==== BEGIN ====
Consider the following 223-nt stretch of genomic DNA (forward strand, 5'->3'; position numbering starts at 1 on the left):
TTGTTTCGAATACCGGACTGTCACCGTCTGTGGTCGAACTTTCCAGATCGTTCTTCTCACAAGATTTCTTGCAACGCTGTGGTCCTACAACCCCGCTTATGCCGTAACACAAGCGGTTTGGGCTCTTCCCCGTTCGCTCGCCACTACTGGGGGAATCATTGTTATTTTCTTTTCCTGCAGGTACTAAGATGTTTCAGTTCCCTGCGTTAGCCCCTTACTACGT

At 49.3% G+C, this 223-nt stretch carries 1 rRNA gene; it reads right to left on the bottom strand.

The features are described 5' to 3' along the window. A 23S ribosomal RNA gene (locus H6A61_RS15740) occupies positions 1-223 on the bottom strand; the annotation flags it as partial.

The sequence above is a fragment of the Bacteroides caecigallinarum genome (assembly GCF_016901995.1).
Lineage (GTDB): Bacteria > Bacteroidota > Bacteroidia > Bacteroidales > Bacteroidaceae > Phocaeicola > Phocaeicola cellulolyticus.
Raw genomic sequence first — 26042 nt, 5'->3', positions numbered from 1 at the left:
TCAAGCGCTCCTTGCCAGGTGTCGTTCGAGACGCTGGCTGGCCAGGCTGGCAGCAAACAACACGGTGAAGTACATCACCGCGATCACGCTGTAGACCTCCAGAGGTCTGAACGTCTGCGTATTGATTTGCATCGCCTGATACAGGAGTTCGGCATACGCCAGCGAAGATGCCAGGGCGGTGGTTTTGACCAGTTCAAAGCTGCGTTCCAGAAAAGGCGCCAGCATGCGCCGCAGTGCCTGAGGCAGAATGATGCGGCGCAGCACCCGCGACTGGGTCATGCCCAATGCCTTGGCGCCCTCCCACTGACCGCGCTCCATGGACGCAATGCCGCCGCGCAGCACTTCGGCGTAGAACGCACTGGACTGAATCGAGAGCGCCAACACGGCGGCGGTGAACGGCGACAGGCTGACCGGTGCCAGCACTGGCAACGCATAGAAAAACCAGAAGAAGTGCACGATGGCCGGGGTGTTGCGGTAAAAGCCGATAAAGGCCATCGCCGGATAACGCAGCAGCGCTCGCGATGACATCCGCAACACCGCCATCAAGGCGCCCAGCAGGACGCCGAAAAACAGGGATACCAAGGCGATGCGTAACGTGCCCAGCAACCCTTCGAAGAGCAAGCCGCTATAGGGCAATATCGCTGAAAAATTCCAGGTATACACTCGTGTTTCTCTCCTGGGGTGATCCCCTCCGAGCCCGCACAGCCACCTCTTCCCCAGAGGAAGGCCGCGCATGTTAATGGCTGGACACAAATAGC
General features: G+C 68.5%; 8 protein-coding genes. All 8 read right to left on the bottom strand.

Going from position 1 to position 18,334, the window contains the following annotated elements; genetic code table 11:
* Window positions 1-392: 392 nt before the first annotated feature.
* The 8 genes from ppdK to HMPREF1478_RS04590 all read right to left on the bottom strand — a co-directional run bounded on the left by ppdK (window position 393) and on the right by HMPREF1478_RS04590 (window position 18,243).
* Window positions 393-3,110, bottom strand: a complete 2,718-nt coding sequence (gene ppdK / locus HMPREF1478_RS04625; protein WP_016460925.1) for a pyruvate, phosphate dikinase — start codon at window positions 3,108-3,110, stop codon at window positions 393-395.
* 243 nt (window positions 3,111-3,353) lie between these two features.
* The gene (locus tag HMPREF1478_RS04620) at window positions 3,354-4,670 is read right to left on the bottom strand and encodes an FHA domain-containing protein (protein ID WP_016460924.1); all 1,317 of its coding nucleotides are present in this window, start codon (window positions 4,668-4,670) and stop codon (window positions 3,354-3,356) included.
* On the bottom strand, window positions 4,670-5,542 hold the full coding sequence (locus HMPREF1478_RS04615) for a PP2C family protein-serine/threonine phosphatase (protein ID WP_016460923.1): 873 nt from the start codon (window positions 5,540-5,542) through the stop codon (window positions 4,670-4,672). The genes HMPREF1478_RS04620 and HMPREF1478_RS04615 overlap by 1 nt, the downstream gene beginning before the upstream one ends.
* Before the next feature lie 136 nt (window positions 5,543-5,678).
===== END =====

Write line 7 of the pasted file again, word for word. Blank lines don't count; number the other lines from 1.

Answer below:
Raw genomic sequence first — 26042 nt, 5'->3', positions numbered from 1 at the left: